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'I don't care how we win it as long as we bring the cup back'


IAN BERMINGHAM has been in the best form of his career for St Patrick's Athletic, so he's hopeful of laying a few bogeys in this afternoon's Ford FAI Cup final.

And when he talks about bogeys, he is not referring to St Pat's Cup famine of 51 years, he's referring to his own habit of missing out when it comes to cup finals.

As a schoolboy, he played for some of Dublin's most renowned clubs -- Ballyfermot United, Crumlin United and Lourdes Celtic -- they got to finals, but never won. As a professional, he has played for big clubs too -- UCD, Shamrock Rovers and St Pat's -- but all he has to show for it so far is a defeat in the Setanta Cup final and two semi-final defeats in the FAI Cup.

"I hope to change that trend on Sunday," he said last week. "While the league is our bread and butter and we are only short a couple of players from challenging for that title, it would be great for the fans if we won the cup. That 51 years is more to do with them than the players, because we've only been here a few years."

Having played in a few finals, he thinks he knows what it takes to win one, and he believes Pat's have all the ingredients this time. "It's all about who turns up on the day. I'm confident we can win it, but you do need a bit of luck."

And luck, which has deserted Pat's over the years in the cup, seems to have sided with them this year. A win over non-League Crumlin United was followed by a bye when Monaghan United withdrew from the League, and then there was that quarter-final win over Drogheda United after extra-time and penalties in a United Park replay.

"It took a goal in the last minute to bring it to extra-time, and that only happened because the ball hit off Vinny Faherty -- I'm not sure what part of him it hit -- and went in. Yes, you do need your luck. Then we drew bottom team Dundalk in the semi-final, so the draw has been kind to us."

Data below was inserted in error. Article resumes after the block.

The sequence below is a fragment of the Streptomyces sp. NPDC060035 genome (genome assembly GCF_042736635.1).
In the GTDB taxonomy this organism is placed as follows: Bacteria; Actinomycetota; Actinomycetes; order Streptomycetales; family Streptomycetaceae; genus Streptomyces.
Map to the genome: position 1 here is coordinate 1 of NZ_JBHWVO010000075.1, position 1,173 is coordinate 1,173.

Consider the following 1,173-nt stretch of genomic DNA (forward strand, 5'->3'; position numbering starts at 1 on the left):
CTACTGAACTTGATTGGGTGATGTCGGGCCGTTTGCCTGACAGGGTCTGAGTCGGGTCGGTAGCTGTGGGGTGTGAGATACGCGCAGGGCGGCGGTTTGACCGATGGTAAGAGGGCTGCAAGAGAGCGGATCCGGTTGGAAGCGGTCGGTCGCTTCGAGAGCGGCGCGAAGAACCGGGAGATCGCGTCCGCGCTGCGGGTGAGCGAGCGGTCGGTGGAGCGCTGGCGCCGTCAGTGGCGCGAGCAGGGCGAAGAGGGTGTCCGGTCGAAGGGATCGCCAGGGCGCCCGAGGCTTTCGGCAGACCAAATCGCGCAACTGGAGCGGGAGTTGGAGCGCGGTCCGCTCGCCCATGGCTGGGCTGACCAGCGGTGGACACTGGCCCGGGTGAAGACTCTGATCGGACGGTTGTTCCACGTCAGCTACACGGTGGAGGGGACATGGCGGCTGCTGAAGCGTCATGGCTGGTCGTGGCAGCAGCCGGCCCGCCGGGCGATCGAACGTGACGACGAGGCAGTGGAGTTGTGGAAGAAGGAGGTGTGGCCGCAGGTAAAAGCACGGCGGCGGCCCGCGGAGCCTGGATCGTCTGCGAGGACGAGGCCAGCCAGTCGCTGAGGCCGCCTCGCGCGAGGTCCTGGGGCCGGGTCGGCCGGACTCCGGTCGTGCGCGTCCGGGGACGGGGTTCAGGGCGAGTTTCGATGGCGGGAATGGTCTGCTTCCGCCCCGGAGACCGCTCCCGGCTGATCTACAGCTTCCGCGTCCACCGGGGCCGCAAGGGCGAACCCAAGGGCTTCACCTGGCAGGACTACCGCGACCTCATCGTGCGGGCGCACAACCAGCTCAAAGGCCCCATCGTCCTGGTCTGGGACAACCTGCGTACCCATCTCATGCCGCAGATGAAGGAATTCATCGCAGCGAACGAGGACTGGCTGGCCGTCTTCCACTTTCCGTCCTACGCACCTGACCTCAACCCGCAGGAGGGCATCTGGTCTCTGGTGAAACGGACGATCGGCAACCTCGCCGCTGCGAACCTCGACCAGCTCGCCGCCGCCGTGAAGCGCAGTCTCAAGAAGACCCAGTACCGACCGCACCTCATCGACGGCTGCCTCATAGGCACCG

Bermingham, who was named on the PFAI's Team of the Year for the first time, has been a livewire down the left flank from left-back all season, allowing regular left-winger Seán O'Connor operate on the right, where he has proved very effective.

Aviva finals so far have been decided by penalties, so another shoot-out can't be ruled out. Pat's have already survived that one in Drogheda, when goalkeeper Barry Murphy was the hero, and Bermingham was one of the Pat's players to miss.

Would he step forward again? "At the time I missed, they had missed two already, so the pressure was off. Yes, I'd still have a go -- I don't care how we win it as long as we bring the cup back to Inchicore."

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He is in his third year at Richmond Park, but is one of only five who survived the cull by manager Liam Buckley when he took over this season. "The players were only on year-to-year contracts, and Liam brought in his own players," he explained. "Trevor Croly and Liam did a great job getting across how they wanted us to play, and we clicked straight away. I'm loving it and I think I've benefited from the way we're playing."

Good left-footed players are highly prized in England, and at 23 he is the right age to follow in the footsteps of players like Seamus Coleman, Kevin Doyle and Keith Fahey, who moved across-channel from the League. It's not something he rules out.

"I want to play at the highest level I can. When I was at UCD I had offers of trials, but I wasn't ready. Now if I got an opportunity I would have to look at it."

Bermingham rates Pete Mahon as the biggest influence on his career. "He brought me to UCD at 17 and put me straight into the team. I played a lot of games there, and then he signed me again for Pat's, and if he hadn't I wouldn't be playing in the Cup final. I have a lot to thank him for."

A big performance on the Aviva pitch in front of a big crowd and TV audience could help Pat's end their cup famine -- and propel Bermingham to a transfer, which would put him in line to add a full cap to the underage caps already secured.

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